Volume 27, 2020
True Love for the Artificial? Toward the Possibility of Bodhisattva Relations with Machines
Thomas H. Doctor
Kathmandu University Centre for Buddhist Studies at Rangjung Yeshe Institute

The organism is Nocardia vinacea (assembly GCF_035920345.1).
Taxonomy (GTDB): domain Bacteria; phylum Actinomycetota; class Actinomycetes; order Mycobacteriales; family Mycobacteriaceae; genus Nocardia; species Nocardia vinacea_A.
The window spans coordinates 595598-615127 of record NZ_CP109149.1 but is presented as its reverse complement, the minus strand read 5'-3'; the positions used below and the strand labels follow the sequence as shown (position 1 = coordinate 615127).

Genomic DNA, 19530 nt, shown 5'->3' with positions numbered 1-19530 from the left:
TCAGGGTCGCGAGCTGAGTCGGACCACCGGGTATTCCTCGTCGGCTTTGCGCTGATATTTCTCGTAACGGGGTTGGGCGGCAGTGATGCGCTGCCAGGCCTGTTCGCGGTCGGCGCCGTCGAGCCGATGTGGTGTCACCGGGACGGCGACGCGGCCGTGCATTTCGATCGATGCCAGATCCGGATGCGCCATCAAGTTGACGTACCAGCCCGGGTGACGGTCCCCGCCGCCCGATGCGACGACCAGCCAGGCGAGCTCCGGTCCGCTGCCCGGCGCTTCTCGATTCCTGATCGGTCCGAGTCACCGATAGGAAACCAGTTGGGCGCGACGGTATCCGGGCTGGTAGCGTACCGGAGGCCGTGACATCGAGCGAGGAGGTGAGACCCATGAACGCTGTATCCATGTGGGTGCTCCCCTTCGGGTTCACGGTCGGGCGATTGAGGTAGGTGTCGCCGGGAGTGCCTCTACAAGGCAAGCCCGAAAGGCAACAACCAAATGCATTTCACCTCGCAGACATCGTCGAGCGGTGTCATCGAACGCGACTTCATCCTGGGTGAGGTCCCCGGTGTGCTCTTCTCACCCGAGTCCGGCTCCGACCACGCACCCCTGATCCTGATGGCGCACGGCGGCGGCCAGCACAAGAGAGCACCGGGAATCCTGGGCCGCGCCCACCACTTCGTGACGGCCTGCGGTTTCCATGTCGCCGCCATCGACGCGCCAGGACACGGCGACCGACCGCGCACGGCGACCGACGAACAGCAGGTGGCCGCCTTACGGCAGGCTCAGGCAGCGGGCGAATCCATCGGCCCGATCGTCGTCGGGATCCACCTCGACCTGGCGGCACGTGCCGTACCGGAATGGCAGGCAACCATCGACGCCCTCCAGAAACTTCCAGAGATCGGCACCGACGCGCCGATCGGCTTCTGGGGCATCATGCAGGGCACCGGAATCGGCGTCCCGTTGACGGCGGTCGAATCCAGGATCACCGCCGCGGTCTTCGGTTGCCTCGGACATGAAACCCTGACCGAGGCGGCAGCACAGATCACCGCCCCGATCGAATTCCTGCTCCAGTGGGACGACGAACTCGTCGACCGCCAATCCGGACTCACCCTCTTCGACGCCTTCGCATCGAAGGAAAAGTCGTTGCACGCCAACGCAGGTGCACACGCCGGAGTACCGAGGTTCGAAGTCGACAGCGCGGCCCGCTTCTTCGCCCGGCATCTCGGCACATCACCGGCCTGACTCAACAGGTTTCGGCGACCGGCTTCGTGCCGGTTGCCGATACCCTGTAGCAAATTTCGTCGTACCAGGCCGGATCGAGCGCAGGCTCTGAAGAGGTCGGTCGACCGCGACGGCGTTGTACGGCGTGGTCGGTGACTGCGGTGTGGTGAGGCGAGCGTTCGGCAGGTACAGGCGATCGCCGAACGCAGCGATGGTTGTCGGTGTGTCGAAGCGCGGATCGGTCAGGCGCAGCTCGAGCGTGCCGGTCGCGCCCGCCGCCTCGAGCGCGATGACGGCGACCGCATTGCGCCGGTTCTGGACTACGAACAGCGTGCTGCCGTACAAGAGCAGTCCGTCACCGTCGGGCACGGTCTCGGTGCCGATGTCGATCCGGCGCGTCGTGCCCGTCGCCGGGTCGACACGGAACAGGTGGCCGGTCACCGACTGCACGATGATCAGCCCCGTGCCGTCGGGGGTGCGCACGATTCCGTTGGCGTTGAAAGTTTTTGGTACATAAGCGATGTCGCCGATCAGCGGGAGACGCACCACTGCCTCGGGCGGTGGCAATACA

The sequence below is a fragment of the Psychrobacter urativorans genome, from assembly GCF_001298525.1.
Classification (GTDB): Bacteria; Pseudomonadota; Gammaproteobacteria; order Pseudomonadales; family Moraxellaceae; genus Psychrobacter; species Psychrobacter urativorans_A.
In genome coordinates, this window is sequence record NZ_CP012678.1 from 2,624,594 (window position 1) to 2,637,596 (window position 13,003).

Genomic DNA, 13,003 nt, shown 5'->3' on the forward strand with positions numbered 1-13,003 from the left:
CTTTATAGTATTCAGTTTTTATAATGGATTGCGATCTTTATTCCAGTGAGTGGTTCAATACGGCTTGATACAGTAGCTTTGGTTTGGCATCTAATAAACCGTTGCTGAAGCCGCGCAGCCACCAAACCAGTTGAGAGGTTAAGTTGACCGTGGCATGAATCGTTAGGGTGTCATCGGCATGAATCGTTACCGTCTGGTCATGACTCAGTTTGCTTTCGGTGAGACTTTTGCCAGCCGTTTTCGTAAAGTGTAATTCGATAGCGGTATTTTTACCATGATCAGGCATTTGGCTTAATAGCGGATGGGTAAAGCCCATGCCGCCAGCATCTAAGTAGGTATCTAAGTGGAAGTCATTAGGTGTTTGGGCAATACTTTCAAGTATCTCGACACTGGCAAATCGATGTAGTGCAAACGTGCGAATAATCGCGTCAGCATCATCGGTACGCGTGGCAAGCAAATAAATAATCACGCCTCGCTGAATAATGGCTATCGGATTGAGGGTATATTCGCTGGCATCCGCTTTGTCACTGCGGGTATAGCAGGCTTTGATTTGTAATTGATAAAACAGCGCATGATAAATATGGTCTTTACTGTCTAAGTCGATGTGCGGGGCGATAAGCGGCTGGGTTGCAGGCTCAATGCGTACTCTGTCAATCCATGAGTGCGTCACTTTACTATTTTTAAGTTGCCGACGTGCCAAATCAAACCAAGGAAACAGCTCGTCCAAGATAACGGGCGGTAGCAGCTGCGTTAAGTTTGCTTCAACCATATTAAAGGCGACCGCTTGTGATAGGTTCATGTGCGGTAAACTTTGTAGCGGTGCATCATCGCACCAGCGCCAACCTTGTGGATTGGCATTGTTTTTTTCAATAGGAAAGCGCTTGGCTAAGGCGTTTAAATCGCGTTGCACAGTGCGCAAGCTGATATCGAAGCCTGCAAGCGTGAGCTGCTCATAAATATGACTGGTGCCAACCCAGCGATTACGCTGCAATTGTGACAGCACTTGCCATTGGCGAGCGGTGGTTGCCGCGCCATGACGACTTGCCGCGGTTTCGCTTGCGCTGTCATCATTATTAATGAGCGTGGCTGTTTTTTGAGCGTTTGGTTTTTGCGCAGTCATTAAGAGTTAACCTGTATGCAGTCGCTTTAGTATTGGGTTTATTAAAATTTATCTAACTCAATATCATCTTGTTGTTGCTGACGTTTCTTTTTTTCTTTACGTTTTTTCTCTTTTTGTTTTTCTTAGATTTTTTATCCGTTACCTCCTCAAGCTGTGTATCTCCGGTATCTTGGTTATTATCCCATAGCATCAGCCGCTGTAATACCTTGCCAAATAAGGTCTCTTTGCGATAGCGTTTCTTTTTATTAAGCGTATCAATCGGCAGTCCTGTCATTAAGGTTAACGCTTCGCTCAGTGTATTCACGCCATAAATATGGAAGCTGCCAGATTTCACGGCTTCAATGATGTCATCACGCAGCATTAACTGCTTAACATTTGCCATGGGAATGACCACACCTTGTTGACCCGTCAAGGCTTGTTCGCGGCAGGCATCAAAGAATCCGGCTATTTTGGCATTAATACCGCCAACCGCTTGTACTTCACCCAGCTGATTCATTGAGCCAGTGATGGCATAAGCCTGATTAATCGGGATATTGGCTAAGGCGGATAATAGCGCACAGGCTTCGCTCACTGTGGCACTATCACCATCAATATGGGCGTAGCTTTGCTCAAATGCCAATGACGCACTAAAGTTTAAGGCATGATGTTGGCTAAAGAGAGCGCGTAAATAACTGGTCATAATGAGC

Given our increasing interaction with artificial intelligence and immersion in virtual reality, which epistemic and moral attitudes towards virtual beings might we think proper, relevant, and fulfilling? That is the basic question that this article wishes to raise. For the main part, it presents a descriptive analysis of our current situation, which is meant to expose features of artificial intelligence (AI) and virtual reality (VR) that seem both salient and easily aligned with central Buddhist concerns. Developed without any requirement for, or expectation of, the existence of real subjects and selves, Buddhist views and practices clearly resonate with the assumptions of unreal mind and mere appearance that are associated with AI and VR. Yet Buddhists famously also declare that the illusion-like nature of things does not negate, but in fact entails, universal care and deep meaning. I conclude by suggesting that such doctrinal claims may be tested for practical relevance in the present and emerging world of interconnectivity and illusion.